Skip to main content
training kenya

Liverpool University professors leading on health worker training aimed at reducing deaths from air pollution across Africa

Three University of Liverpool Professors affiliated with the Department of Public Health, Policy and Systems are spearheading a new community health workforce public health initiative for Kenya’s Ministry of Health. The initiative sees implementation of a new University of Liverpool led training module in Household Air Pollution (HAP), health and prevention across the 47 counties of Kenya for 130,000 of Kenya’s community health workers (CHWs). 

The team are part of the University’s NIHR CLEAN-Air(Africa) Global Health Research Group whose research has contributed to burden of disease assessments identifying household air pollution as the second largest environmental risk for health. In 2019, HAP was responsible for 683,984 premature deaths and 7.5% of total disease burden, for the 850 million people in sub-Saharan Africa who rely on polluting solid fuel and kerosene for their household energy. The International Energy Agency is expecting the number of households in sub-Saharan Africa using polluting solid fuels and kerosene to increase by 2030, due to population growth in the region, warranting the need for rapid action to prevent an increase in global disease burden related to HAP exposure.

To address this problem, CLEAN-Air(Africa) has been working closely with the World Health Organisation (WHO) and Ministries of Health in several countries of sub-Saharan Africa to provide evidence-based training in primary and secondary prevention of HAP-related disease for health professionals. The Kenyan initiative began in 2018 through discussions between the Ministry of Health’s Kenyan Directorate of Public Health and Prof. Dan Pope, CLEAN-Air(Africa)’s Director. 

Prof. Pope said “Each year more than 20,000 Kenyan’s die prematurely due to breathing in smoke from cooking and the Kenyan Ministry of Health had identified the issue of household air pollution as a public health priority.” 

At the same time, his team were considering community health workers as a vital conduit for health promotion messaging around air pollution related disease prevention given their role as advocates for the communities they serve and their extensive population reach.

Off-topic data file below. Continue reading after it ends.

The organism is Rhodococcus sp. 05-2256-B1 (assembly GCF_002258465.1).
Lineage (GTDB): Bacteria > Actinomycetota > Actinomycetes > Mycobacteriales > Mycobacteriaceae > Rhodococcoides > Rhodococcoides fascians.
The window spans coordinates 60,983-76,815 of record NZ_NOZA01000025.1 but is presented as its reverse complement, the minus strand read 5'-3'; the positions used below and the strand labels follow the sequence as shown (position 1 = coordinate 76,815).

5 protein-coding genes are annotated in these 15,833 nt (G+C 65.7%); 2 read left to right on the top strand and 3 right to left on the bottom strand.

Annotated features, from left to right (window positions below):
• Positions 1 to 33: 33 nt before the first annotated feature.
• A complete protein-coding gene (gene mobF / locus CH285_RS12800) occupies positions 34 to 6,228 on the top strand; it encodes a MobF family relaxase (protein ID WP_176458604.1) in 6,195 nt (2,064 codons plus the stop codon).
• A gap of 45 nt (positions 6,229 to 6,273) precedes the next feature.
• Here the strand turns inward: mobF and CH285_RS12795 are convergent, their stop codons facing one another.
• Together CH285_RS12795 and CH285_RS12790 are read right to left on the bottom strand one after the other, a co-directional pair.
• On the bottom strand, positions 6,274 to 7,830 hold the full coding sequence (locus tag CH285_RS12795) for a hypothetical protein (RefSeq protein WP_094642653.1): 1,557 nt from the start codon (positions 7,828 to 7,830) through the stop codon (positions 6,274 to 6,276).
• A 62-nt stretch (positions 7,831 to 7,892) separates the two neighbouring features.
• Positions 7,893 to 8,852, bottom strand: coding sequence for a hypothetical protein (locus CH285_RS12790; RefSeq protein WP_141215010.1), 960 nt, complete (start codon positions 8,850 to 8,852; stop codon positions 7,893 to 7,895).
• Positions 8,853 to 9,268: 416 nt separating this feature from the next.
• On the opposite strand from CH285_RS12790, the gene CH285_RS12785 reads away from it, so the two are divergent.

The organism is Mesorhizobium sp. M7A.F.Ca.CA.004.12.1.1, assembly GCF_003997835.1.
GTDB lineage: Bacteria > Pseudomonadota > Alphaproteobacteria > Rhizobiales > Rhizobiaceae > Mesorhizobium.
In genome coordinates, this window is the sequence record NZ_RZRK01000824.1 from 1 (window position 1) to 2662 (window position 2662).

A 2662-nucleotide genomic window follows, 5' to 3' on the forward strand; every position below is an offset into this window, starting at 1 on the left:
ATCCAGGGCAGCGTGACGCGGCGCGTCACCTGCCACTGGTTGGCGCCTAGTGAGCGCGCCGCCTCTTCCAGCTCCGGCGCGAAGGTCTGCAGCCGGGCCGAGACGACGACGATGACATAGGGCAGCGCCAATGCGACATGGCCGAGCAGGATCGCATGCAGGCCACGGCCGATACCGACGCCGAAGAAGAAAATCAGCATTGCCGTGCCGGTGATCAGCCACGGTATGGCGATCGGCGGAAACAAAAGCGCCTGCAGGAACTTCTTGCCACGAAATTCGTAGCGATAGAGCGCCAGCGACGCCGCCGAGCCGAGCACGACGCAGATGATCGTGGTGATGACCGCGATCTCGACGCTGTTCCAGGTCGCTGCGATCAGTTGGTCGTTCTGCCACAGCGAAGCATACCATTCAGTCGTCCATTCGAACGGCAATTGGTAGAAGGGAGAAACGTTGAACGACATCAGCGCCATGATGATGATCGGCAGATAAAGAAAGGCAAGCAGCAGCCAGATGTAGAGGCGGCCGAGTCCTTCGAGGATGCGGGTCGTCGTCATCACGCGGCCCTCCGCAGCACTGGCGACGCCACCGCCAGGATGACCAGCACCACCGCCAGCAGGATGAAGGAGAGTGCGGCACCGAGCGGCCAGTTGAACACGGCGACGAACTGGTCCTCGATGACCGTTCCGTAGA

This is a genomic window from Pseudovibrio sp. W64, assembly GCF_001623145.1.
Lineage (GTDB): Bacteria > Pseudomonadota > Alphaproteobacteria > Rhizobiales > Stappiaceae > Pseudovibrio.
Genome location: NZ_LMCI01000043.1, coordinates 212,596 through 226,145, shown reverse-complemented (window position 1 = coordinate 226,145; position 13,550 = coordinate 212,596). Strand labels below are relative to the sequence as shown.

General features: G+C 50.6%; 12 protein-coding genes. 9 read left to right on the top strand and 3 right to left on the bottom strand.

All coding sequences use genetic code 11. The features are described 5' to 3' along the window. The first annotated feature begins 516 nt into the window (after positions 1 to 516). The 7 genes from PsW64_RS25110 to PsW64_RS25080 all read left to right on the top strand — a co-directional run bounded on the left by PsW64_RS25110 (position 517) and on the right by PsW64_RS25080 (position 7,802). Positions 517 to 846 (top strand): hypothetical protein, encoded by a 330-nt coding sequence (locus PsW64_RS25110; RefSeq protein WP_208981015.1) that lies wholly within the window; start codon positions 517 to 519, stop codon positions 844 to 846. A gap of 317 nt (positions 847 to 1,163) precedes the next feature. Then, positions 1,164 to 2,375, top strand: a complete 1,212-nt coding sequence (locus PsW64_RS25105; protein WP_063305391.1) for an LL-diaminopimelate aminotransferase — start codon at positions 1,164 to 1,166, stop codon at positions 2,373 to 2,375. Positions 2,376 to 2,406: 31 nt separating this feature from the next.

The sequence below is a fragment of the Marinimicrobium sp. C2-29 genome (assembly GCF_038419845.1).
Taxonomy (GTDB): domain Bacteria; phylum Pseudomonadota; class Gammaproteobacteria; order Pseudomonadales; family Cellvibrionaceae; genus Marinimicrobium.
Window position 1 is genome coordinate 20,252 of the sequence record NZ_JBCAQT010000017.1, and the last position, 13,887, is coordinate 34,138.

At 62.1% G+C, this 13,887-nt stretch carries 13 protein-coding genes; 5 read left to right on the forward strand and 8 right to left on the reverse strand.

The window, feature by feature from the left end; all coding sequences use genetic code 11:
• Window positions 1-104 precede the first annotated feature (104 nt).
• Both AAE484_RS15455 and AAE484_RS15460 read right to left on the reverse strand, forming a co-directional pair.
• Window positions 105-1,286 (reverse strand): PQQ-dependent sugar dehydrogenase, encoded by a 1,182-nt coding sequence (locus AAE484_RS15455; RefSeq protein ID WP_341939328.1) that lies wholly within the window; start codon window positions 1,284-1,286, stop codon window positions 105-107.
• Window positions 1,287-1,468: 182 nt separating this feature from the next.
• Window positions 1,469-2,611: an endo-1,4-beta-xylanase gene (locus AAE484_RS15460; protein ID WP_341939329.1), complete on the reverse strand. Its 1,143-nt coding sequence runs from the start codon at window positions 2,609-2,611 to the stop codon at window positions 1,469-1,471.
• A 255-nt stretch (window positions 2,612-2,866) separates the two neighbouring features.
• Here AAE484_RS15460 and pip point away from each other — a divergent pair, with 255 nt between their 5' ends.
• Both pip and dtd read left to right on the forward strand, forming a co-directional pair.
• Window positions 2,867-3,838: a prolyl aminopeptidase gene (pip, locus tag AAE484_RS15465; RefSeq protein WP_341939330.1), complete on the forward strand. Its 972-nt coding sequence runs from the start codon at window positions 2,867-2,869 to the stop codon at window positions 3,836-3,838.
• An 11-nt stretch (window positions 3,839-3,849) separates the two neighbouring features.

“We were tasked by the Ministry of Health to develop a new module for Household Air Pollution, Health and Prevention as part of a major revision to the Kenyan Community Health Worker training curriculum under the Kenyan Universal Health Coverage” Pope said. 

In November 2019, the new module was piloted by CLEAN-Air(Africa) with support from WHO for 300 community health workers across four of Kenya’s counties before being ratified by the Ministry of Health in March 2020. 

Prof. Pope indicated that “Unfortunately the COVID-19 pandemic led to a postponement of its rollout, but we are delighted to now be back on track with this first step of training the environmental and community health leads before national launch of the module across the country.” 


Professors Pope, Jones (hon. Chair in Global Respiratory Health) and Bruce (Emeritus Professor of Global Public Health) are delivering a five-day on-line training course to 61 Ministry of Health environmental health leads from 7th to 11th December in preparation for implementation of national ‘train the trainer’ delivery of the new module under Kenya’s Universal Health Coverage initiative in early 2021.  

Dr Salim Hussein, Head of Primary Health Care at Kenya’s Ministry of Health acknowledged the importance of the University of Liverpool’s role in the initiative reporting “...prevention of deaths and illness from household air pollution is a community health priority for the Ministry and we are very grateful to the University of Liverpool for steering development of the module, piloting and evaluating its implementation and training our ministry of health training leads in preparation for launch”.  

The University of Liverpool, along with the WHO and other national and international partners are planning to adapt and deliver the new module across other sub-Saharan African countries through CLEAN-Air(Africa) to strengthen the role of health systems in preventing HAP-related disease. 

For more information please contact Dan Pope (danpope@liverpool.ac.uk).

The initiative has been reported in a blog by Nigel Bruce found at https://nigelgbruce.com/the-drive-for-clean-household-energy-in-africa-…